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Aviation Accident

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NTSB Identification: CEN14FA266
14 CFR Part 91: General Aviation
Accident occurred Sunday, June 01, 2014 in Stevens Point, WI
Probable Cause Approval Date: 05/03/2017
Aircraft: YAKOVLEV YAK-55M, registration: N176FD
Injuries: 1 Fatal.

NTSB investigators either traveled in support of this investigation or conducted a significant amount of investigative work without any travel, and used data obtained from various sources to prepare this aircraft accident report.

The pilot was performing an aerobatic flight at an airshow event when the accident occurred. The flight team manager witnessed the accident and reported that the airplane entered an intentional inverted flat spin at the apex of an inside loop maneuver. The airplane completed more than 3 rotations in the inverted flat spin before recovering into a dive. The team manager then saw the airplane pitch up and enter an "aggressive" left turn. A review of ground-based video footage confirmed the sequence of events reported by the team manager and showed that, after the pitch up and left roll, the airplane entered a nose-low, descending left spiral that continued to ground impact. The observed flight path was consistent with an accelerated aerodynamic stall after the pilot had recovered from the inverted spin at a low altitude. The airplane cockpit was equipped with an aft-facing video camera that captured the pilot and his flight control movements. A review of the available cockpit footage confirmed that the pilot remained conscious throughout the accident flight and that the ailerons, elevator, and engine had responded to his control inputs. Although the rudder was obstructed from view in the video by the pilot's helmeted head, his observed leg movements were consistent with expected rudder inputs throughout the flight. Further, a postaccident examination of the airplane did not reveal any mechanical anomalies that would have precluded normal operation.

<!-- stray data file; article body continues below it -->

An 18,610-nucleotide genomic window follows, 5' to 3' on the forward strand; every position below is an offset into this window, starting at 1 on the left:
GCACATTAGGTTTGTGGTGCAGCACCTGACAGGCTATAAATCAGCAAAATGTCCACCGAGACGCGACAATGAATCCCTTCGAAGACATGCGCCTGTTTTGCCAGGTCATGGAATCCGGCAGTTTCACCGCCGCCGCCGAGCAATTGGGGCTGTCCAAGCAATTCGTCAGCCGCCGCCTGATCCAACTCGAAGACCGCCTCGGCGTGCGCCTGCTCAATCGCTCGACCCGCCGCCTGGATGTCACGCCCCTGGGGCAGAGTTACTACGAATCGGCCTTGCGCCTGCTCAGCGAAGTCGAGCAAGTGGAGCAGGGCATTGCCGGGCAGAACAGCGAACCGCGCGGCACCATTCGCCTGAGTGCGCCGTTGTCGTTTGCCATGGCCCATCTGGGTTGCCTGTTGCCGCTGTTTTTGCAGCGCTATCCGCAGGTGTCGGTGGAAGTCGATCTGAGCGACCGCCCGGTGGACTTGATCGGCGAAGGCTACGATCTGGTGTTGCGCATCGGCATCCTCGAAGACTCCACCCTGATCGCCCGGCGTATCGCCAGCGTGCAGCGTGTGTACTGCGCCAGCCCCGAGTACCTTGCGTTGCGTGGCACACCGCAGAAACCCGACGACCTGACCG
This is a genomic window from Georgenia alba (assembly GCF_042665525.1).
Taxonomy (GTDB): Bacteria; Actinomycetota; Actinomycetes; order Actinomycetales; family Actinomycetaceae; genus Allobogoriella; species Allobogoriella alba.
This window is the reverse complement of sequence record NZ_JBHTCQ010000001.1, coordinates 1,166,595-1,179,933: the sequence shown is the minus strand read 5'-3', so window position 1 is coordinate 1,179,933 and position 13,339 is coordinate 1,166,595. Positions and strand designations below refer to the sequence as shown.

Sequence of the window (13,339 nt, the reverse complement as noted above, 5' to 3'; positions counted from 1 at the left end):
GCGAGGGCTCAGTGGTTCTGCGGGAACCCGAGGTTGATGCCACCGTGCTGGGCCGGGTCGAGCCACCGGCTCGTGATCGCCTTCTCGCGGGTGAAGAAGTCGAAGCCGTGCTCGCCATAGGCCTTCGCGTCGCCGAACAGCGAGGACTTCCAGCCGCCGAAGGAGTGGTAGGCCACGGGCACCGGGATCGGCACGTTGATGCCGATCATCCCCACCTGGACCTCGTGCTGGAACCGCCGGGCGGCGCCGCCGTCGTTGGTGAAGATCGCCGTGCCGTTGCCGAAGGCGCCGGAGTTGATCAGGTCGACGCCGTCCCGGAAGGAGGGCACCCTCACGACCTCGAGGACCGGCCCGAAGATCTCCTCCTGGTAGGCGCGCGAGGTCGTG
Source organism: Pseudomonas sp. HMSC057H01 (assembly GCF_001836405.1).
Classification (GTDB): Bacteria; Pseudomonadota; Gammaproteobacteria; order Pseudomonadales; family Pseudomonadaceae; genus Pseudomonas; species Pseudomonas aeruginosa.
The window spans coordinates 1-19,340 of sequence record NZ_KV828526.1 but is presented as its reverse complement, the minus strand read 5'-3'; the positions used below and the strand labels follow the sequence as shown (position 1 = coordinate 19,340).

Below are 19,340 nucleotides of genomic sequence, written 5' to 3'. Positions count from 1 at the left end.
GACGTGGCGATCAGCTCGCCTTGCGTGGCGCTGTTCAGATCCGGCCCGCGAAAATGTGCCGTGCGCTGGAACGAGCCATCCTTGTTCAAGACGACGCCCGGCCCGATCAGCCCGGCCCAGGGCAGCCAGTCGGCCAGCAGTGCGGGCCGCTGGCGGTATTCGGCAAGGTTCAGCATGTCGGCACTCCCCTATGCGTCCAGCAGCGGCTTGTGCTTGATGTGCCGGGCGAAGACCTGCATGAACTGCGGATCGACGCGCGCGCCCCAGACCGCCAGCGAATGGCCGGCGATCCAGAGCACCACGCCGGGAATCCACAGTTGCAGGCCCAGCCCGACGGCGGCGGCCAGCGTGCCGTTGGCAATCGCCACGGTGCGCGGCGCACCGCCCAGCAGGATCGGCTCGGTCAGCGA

The National Transportation Safety Board determines the probable cause(s) of this accident as follows:
  • The pilot's failure to maintain airplane control during the aerobatic flight, which resulted in the airplane exceeding its critical angle of attack and entering an accelerated stall at a low altitude.